“Battle of the Bastards,” the episode that preceded this one, was the series’s most technically accomplished ever, a splashy spectacle that nothing else on TV could hope to match. But the remarkable sequence that led to the destruction of the Sept in this episode is, for me, more memorable, marrying almost-painful tension with rapid plot development. This episode’s growing sense that the gears of Game of Thrones are finally clicking into place for an endgame was crowned by a remarkable final shot. It was spectacle enriched with real consequence.
5. Megyn Kelly’s interview with Newt Gingrich, Fox News
This election was not one with much TV news coverage I’d place in a best-of list, or even a tolerable list. But on the margins, odd and fascinating stuff occasionally found purchase, as in Kelly’s surprisingly combative interview with the former Speaker of the House in the run-up to the election. Accused of being “fascinated with sex” for reporting on allegations of assault against Donald Trump, Kelly defended her work and herself in surprisingly sharp terms, eventually telling Gingrich to “take your anger issues and spend some time working on them.” With this exchange, Kelly ratified her status as the most interesting woman in TV news, standing in for the anger and frustration of women who opposed Trump while still making clear she was no Clinton defender. The clip resonates all the more after Trump’s win—raising the question of just what the future may hold for a critic of the Republican president on a network not congenitally inclined to oppose him.
4. "Marcia, Marcia, Marcia,” The People v. O.J. Simpson: American Crime Story, FX
The People v. O.J. Simpson was so strong across the board, and so unified in its vision and style, that it’s hard to pick out a single installment worthy of special consideration, but the episode dealing with Marcia Clark’s particular challenges as a female prosecutor is such a good showcase for Sarah Paulson that it deserves special mention. The series at large used the trial to prismatically examine every conceivable issue connected to it; in miniature, this episode looked at all the different sorts of misogyny Clark faced, and all the ways in which she failed to make the trial any easier on herself than it might otherwise have been. The scene in which Clark, having so internalized the critiques of herself and so misread what the public wants of her, flaunts a grievous new perm—that's heartbreaking stuff.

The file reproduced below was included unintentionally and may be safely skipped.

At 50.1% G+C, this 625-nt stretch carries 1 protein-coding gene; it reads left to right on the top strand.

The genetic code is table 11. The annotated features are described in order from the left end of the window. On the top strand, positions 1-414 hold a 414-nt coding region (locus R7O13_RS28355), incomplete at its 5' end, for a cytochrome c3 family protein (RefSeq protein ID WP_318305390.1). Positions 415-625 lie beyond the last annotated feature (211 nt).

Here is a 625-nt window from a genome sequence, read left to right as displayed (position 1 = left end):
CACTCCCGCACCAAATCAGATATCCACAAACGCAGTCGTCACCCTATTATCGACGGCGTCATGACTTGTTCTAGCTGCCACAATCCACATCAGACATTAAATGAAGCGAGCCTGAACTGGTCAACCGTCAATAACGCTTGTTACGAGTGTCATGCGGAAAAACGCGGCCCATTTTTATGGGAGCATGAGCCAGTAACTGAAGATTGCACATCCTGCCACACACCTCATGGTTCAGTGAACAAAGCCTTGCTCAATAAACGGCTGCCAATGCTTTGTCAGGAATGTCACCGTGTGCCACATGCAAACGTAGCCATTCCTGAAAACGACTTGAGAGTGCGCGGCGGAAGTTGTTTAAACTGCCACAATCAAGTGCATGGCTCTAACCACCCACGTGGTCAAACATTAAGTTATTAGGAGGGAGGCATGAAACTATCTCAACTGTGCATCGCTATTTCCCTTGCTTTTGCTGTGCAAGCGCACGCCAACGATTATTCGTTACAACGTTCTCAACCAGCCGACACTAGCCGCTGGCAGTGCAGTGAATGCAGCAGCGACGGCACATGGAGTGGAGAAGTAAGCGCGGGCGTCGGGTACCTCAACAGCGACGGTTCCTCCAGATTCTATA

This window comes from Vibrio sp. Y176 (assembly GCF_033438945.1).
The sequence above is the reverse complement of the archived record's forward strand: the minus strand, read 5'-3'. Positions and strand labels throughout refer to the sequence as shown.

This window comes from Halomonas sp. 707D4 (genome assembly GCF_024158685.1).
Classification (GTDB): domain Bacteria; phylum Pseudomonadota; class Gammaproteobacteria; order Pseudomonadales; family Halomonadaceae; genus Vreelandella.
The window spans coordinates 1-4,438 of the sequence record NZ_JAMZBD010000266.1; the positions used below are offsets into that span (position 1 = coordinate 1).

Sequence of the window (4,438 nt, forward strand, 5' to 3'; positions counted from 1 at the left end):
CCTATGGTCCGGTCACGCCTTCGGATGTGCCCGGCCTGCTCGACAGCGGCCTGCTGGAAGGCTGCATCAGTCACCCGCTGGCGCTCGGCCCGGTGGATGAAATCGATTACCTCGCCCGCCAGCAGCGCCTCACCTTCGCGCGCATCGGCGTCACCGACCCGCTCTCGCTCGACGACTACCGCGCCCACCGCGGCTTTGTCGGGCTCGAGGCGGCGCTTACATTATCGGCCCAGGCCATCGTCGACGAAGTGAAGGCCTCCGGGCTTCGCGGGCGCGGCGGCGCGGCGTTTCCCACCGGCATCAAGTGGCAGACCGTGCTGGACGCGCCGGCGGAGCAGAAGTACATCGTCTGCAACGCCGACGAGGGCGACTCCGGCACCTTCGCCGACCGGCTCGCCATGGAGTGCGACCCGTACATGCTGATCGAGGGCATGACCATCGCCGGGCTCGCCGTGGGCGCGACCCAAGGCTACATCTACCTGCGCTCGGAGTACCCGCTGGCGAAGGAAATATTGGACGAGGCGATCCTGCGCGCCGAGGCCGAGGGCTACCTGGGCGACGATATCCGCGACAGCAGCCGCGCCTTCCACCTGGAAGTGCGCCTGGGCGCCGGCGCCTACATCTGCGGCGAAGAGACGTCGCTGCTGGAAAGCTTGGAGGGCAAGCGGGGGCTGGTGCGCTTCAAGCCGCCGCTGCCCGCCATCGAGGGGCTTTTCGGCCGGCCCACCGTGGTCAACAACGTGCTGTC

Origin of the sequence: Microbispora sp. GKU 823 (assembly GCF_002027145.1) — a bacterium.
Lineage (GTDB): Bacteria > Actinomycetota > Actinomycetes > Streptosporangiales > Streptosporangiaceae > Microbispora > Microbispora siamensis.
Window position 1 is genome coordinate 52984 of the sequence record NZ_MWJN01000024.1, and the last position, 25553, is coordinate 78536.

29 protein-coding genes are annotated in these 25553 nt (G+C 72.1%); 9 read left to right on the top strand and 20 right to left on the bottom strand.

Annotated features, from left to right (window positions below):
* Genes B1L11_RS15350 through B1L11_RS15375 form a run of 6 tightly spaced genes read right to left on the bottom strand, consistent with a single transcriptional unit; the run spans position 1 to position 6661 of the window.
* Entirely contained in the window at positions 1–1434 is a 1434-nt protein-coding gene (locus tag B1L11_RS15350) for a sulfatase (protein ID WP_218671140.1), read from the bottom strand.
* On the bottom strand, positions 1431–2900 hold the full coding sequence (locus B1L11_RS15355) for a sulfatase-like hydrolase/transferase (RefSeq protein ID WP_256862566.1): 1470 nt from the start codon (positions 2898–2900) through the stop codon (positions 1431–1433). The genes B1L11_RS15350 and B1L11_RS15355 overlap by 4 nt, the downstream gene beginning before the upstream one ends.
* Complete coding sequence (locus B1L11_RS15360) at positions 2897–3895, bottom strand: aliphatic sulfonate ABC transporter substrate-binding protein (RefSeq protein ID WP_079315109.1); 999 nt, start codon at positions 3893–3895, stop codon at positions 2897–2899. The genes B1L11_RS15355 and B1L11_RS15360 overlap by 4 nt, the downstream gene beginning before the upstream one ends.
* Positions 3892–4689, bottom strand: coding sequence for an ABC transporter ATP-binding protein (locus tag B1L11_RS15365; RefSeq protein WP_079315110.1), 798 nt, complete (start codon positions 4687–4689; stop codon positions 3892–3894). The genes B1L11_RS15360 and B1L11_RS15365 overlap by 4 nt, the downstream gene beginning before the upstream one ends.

3. “Hope,” Black-ish, ABC
An acquittal of a cop in a fictional racially-motivated misconduct case sets off the action of this episode, sophisticated even by Black-ish’s high standard. The debates that ensue among the Johnson family—over whether to raise children with hope or fear, over whether to protest or avoid rocking the boat—feel only more relevant now than they did when the episode aired in February. The episode manages to deal in granular detail with concerns many families face, all while shrewdly managing to use each character to their best comic effect.
2. “Toast Can’t Never Be Bread Again,” Orange is the New Black, Netflix
Under the radar of many viewers, Orange is the New Black aired its strongest season this summer, building to a startling and painful twist near its end as Poussey (Samira Wiley) met her end at the hands of a power-drunk guard. Orange is the New Black has flirted with comedy, to mixed results, in the past, but this season finale had a grim mastery of tone. It was alternately painful (when tracking the consequences of Poussey’s murder) and mega-painful (when flashing back to her life as a free woman). It all built to a moment of catharsis that’s only illusory—after all, the prison guards will always win—but that felt, in the moment, like a straw worth grasping
1. “Fish Out of Water,” BoJack Horseman, Netflix
The year’s best episode of television was a stand-alone escape from harsh reality that proved reality always finds its way to catch you. BoJack (Will Arnett), the protagonist of this animated series, is a Hollywood actor forced to go to an undersea film festival to promote a film he’s lost enthusiasm for. Underwater, his inability to communicate with anyone is made literal—the episode, thanks to his restricting diving helmet, is practically a silent film—and attempts at forming a nonverbal connection with abandoned seahorse babies he rescues is only a temporary distraction. This episode is dazzlingly beautiful and among the most creative single episodes of TV in memory; it’s also a perceptive and painful look at being forced to confront one’s regrets.